Techdegree Journal 6: An Easy Way To Remember How Functions, Arguments and Parameters Work Together

love-vs-hate-clinton-vs-trump-4aec5d0779eb57b5a491565e0b25fdf0

Unlike these two, this is the only time an ‘argument’ is good…

Functions

Last week, I spoke about how I was learning how local and function scopes effected functions and how they could be accessed by different parts of the program. But after reflecting and looking through my notes, I realised that I put the “horse before the cart” and should have spoke more about what a function actually does so here goes…

A JavaScript function is a group of statements (lines of code) that when activated, will perform a particular action. In my last blog post, I gave the example of telling my nephew that when I text him from work, that he would need to go to the store and bring me eggs, bacon and milk so that we could have a good breakfast the next morning.

To declare a function, all you need is:
* The keyword ‘function’
* A name goToStore
* A pair of parenthesis ()
* A pair of curly braces which will contain the task that needs to be completed {}

So if I were to write my nephew’s task in pseudo-code, it would look something like this:

function goToStore() {
drive to store;
buy eggs, bacon & milk;
return home;
}

goToStore();

The beautiful thing about functions is that if we can set up a task and when we call it, it will execute the whole thing without me having to write the whole task again. That what keeps the code “DRY”.

The DRY Principle

So I’ve mentioned the term “DRY” in previous posts but what does it actually mean? “DRY” means “Don’t Repeat Yourself” and this basically means that programmers should write the most efficient code possible with the least amount of lines. “DRY” code is:

  • Easier to read by other humans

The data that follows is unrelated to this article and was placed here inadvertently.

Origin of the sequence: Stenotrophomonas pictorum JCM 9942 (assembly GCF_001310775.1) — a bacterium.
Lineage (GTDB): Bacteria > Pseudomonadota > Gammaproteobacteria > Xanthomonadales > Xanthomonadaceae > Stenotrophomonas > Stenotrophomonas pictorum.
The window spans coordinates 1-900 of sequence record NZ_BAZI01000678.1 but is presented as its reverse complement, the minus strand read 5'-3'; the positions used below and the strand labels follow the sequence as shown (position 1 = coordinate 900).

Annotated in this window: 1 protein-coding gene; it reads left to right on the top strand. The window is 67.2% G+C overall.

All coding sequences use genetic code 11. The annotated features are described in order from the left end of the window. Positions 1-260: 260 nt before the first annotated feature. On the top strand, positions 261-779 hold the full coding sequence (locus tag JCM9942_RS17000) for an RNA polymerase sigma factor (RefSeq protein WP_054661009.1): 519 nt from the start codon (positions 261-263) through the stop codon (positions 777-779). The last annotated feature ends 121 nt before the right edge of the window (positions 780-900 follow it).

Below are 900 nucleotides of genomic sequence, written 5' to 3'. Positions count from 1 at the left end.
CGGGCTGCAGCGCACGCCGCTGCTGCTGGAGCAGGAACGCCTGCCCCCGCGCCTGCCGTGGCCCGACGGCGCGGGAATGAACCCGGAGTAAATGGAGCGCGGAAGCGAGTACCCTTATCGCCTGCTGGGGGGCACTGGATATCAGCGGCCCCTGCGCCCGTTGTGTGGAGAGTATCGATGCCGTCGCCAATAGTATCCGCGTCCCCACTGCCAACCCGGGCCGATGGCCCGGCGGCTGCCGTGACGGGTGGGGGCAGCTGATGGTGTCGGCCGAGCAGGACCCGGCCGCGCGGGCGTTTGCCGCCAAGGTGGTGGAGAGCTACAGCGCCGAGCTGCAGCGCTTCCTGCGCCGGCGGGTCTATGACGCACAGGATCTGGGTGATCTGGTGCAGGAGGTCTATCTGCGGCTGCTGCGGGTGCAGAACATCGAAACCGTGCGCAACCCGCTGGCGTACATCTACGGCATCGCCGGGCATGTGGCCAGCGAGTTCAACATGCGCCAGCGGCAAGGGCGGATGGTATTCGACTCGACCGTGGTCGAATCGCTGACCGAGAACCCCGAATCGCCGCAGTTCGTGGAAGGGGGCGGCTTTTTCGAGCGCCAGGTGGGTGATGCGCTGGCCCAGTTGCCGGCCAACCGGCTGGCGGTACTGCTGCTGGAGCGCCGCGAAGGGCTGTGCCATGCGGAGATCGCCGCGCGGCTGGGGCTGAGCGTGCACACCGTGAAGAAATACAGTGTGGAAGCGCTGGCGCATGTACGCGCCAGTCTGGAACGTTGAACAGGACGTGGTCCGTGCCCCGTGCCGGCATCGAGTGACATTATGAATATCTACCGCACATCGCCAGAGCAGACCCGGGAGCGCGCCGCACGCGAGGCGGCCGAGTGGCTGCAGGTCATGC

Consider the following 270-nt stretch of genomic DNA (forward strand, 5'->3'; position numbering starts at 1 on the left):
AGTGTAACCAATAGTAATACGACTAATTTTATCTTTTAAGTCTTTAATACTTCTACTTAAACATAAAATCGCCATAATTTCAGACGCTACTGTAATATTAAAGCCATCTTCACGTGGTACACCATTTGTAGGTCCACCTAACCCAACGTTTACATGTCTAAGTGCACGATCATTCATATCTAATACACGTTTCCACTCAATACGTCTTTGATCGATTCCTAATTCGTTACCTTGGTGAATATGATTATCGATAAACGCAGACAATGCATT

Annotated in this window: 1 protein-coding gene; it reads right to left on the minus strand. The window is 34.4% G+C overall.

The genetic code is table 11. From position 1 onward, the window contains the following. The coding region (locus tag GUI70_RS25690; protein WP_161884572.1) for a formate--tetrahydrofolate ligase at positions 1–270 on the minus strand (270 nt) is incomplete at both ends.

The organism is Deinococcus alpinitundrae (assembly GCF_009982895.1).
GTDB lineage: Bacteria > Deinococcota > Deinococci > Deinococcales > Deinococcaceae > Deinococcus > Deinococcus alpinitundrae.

• Less bug (error) prone

Along with clear and concise documentation, DRY code makes our life easier!

Arguments and Parameters 

Take a look at this code:

function goToCoffeeShop() {
alert(“Coffee is on the way!”)
}

Now this is similar to the errand that I made my nephew do earlier but this time I asked him to go to the Coffee Shop and grab me a coffee and let me know that it’s coming. That function works perfectly fine but what if instead of a coffee, I wanted some flexibility and wanted to change my drink? Now we would have to do the code to do something slightly different…

function goToCoffeeShop(drink) {
alert(drink + ” is on the way!”)
}
goToCoffeeShop(“Espresso”)

Notice that when I declared (created) the function, the word “drink” is in the first set of parentheses? And when we ‘call’ the function, the word “Espresso” is in the second set? These are examples of parameters and arguments respectively.

In the simplest possible terms, an “argument” is a real value that can be passed to a function that, when the function is called, change the way that the function works.

A “parameter” behaves like a ‘container’ which holds the argument just like a variable will hold a value.

To a novice programmer like me, terms like ‘passing the argument to a function’ were baffling at first and I just couldn’t get my head around it. But being the super creative genius that I am (lol!), I created a mental image that helped me get my head around around it…

Going back to the coffee shop example, I told my nephew that when I contact him, he needs to go the Coffee Shop and grab me a coffee (declaring the function). But while I was at work I had a change of heart and wanted an “Expresso” (the argument). But I need to find a way to pass that information to my nephew.

real-prince-coffee

Sorry I just had to add this in… Too funny!

So after much heavy thinking, I send him a text message with the word “Expresso” – that text message acts as the parameter that ‘holds’ the instruction of what I want. The text message via the phone allows me to pass the instruction to my nephew to change my drinks order, the same way that I can pass a value to a function to change how it works.

Here is another example from my Techdegree:

170-parameter-assistant-2

If only getting your nephew to get things for you on time were this easy…

In this stage of my learning, I find functions fascinating and their applications so useful!
I know that you can only stretch an analogy so far but that mental picture really helped me get a grasp of the concept!

What do you guys think? Is there anything you wish to add? Leave your comments below or tweet at me @karlwebdev.

As always, I really appreciate your time & I will see you next Thursday!

Karlwebdev

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